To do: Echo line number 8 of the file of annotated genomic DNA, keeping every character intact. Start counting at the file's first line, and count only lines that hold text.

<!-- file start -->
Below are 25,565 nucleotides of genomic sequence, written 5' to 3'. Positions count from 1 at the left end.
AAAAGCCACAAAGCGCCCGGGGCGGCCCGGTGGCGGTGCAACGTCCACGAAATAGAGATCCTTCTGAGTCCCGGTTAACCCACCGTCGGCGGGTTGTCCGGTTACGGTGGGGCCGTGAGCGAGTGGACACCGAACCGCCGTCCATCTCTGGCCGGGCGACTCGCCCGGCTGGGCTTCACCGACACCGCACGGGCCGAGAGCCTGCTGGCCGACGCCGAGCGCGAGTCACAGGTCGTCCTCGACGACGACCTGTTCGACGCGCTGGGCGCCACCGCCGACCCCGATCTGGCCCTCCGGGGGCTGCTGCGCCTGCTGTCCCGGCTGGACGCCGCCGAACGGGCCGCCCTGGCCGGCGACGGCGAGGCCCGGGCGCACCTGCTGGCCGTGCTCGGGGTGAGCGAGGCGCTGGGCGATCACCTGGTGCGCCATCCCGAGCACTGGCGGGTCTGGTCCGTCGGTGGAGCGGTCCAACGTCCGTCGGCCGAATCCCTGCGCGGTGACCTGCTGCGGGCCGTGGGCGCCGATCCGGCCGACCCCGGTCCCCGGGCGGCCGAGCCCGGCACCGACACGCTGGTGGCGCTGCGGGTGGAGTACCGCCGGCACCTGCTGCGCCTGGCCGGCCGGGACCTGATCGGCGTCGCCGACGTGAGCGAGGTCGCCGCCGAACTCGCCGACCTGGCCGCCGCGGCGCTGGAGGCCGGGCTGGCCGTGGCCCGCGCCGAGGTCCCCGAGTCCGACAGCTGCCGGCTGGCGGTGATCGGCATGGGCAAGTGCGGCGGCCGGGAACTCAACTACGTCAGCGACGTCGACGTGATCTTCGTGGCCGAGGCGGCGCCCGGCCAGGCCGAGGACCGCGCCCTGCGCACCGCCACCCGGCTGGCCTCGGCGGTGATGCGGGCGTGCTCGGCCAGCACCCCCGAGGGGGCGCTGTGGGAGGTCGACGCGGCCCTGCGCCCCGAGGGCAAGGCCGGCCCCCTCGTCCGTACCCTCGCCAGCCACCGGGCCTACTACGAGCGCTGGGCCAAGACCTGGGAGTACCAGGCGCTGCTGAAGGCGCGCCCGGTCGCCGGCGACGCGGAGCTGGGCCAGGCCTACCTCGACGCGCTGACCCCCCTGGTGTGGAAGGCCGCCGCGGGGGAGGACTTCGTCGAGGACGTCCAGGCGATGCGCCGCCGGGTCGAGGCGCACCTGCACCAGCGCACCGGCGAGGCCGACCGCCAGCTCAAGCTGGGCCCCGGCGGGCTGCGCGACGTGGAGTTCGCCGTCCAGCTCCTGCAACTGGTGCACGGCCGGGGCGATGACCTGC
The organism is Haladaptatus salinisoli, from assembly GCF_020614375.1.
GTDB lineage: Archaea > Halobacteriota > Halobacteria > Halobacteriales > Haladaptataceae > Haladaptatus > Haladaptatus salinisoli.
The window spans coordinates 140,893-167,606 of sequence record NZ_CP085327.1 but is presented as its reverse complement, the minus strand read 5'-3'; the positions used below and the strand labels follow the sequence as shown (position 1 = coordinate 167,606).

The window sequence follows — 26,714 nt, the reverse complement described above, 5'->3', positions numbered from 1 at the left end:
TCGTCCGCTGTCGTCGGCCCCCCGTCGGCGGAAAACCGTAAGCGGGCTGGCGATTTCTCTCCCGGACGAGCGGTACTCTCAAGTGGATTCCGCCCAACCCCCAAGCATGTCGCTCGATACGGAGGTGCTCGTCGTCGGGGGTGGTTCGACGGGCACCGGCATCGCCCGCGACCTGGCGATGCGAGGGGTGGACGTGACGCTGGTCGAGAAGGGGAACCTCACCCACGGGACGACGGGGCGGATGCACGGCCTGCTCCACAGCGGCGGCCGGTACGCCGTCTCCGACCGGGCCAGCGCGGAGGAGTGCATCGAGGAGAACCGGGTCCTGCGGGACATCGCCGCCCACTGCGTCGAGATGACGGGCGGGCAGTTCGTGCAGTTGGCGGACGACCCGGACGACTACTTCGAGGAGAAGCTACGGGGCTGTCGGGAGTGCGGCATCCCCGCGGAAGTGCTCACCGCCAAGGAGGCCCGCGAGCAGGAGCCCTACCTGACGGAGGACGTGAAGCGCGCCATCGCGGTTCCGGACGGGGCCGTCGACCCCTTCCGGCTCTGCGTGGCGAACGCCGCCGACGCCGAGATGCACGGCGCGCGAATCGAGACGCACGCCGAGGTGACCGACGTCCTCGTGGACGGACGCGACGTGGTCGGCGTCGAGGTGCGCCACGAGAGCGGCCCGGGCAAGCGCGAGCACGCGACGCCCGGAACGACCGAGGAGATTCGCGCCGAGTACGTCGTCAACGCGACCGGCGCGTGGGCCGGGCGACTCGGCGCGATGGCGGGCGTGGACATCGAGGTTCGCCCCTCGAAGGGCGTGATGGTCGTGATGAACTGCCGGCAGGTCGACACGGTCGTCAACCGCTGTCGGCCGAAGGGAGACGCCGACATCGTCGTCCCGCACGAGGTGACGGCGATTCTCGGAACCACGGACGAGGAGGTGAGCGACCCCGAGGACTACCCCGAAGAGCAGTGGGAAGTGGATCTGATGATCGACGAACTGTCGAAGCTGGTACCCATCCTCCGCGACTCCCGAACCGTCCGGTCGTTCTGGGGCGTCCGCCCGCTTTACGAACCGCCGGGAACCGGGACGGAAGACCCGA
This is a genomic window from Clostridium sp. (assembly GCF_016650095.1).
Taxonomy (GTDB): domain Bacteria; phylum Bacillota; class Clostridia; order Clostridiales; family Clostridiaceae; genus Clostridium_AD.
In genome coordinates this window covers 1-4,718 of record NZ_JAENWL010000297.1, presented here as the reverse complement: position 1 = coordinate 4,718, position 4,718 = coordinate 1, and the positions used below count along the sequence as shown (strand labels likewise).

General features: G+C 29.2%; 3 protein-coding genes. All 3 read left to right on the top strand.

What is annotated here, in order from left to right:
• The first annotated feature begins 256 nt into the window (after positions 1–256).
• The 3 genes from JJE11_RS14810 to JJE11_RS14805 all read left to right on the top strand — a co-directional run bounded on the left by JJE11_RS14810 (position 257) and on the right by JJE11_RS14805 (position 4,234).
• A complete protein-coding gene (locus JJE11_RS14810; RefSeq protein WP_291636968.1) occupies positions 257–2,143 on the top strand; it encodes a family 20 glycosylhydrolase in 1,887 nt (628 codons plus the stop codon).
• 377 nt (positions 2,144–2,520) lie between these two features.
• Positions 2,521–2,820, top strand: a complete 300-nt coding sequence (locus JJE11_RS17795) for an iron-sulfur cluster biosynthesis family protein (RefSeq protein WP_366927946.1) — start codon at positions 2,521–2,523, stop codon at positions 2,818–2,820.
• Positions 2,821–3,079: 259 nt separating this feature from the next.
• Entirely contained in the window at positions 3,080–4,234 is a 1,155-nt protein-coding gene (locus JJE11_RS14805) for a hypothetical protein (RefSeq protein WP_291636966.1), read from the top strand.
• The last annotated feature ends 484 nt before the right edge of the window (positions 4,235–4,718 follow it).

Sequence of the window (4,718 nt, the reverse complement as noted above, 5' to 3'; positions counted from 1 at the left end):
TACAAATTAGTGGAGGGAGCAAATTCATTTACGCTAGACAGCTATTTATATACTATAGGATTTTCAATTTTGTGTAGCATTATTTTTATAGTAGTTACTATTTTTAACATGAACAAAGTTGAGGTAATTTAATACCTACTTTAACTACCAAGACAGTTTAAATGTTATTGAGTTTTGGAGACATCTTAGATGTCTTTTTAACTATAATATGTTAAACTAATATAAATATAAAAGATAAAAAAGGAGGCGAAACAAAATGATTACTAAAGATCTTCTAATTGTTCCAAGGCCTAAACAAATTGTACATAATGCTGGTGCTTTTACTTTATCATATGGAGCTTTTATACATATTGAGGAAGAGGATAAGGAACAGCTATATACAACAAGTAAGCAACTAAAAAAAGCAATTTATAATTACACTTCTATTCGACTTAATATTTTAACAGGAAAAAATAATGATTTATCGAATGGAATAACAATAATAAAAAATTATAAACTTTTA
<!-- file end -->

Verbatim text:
This is a genomic window from Clostridium sp. (assembly GCF_016650095.1).